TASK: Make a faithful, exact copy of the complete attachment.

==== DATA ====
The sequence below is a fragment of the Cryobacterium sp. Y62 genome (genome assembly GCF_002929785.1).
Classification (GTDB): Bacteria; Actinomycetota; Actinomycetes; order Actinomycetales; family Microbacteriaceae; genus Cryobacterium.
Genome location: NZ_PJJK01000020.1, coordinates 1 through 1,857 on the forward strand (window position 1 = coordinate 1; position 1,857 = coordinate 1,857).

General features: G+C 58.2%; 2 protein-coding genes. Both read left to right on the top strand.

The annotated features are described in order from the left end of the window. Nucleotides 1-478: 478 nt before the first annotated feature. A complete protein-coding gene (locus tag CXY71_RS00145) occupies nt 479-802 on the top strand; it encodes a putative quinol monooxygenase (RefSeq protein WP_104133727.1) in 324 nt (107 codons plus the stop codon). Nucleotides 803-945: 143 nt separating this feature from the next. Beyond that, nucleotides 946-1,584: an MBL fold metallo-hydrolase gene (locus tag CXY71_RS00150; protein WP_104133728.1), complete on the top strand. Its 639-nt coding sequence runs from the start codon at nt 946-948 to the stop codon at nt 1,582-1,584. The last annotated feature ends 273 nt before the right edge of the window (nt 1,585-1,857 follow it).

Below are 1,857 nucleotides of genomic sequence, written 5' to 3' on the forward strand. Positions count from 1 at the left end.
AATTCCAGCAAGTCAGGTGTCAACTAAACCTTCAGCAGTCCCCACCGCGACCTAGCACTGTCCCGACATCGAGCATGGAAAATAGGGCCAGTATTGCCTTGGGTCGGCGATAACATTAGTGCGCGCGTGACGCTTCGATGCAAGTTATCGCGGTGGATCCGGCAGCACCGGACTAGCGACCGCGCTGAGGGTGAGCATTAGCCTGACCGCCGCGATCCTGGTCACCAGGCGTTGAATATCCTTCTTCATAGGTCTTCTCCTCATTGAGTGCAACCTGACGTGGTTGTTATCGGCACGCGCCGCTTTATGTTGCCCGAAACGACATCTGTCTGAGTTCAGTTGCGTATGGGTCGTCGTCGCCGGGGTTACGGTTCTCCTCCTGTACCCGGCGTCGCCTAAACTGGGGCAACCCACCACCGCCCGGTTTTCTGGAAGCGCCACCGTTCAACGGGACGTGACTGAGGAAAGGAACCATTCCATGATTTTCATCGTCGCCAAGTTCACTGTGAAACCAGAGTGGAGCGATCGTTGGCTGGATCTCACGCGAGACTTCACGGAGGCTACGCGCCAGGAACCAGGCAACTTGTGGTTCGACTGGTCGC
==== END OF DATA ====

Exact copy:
The sequence below is a fragment of the Cryobacterium sp. Y62 genome (genome assembly GCF_002929785.1).
Classification (GTDB): Bacteria; Actinomycetota; Actinomycetes; order Actinomycetales; family Microbacteriaceae; genus Cryobacterium.
Genome location: NZ_PJJK01000020.1, coordinates 1 through 1,857 on the forward strand (window position 1 = coordinate 1; position 1,857 = coordinate 1,857).

General features: G+C 58.2%; 2 protein-coding genes. Both read left to right on the top strand.

The annotated features are described in order from the left end of the window. Nucleotides 1-478: 478 nt before the first annotated feature. A complete protein-coding gene (locus tag CXY71_RS00145) occupies nt 479-802 on the top strand; it encodes a putative quinol monooxygenase (RefSeq protein WP_104133727.1) in 324 nt (107 codons plus the stop codon). Nucleotides 803-945: 143 nt separating this feature from the next. Beyond that, nucleotides 946-1,584: an MBL fold metallo-hydrolase gene (locus tag CXY71_RS00150; protein WP_104133728.1), complete on the top strand. Its 639-nt coding sequence runs from the start codon at nt 946-948 to the stop codon at nt 1,582-1,584. The last annotated feature ends 273 nt before the right edge of the window (nt 1,585-1,857 follow it).

Below are 1,857 nucleotides of genomic sequence, written 5' to 3' on the forward strand. Positions count from 1 at the left end.
AATTCCAGCAAGTCAGGTGTCAACTAAACCTTCAGCAGTCCCCACCGCGACCTAGCACTGTCCCGACATCGAGCATGGAAAATAGGGCCAGTATTGCCTTGGGTCGGCGATAACATTAGTGCGCGCGTGACGCTTCGATGCAAGTTATCGCGGTGGATCCGGCAGCACCGGACTAGCGACCGCGCTGAGGGTGAGCATTAGCCTGACCGCCGCGATCCTGGTCACCAGGCGTTGAATATCCTTCTTCATAGGTCTTCTCCTCATTGAGTGCAACCTGACGTGGTTGTTATCGGCACGCGCCGCTTTATGTTGCCCGAAACGACATCTGTCTGAGTTCAGTTGCGTATGGGTCGTCGTCGCCGGGGTTACGGTTCTCCTCCTGTACCCGGCGTCGCCTAAACTGGGGCAACCCACCACCGCCCGGTTTTCTGGAAGCGCCACCGTTCAACGGGACGTGACTGAGGAAAGGAACCATTCCATGATTTTCATCGTCGCCAAGTTCACTGTGAAACCAGAGTGGAGCGATCGTTGGCTGGATCTCACGCGAGACTTCACGGAGGCTACGCGCCAGGAACCAGGCAACTTGTGGTTCGACTGGTCGC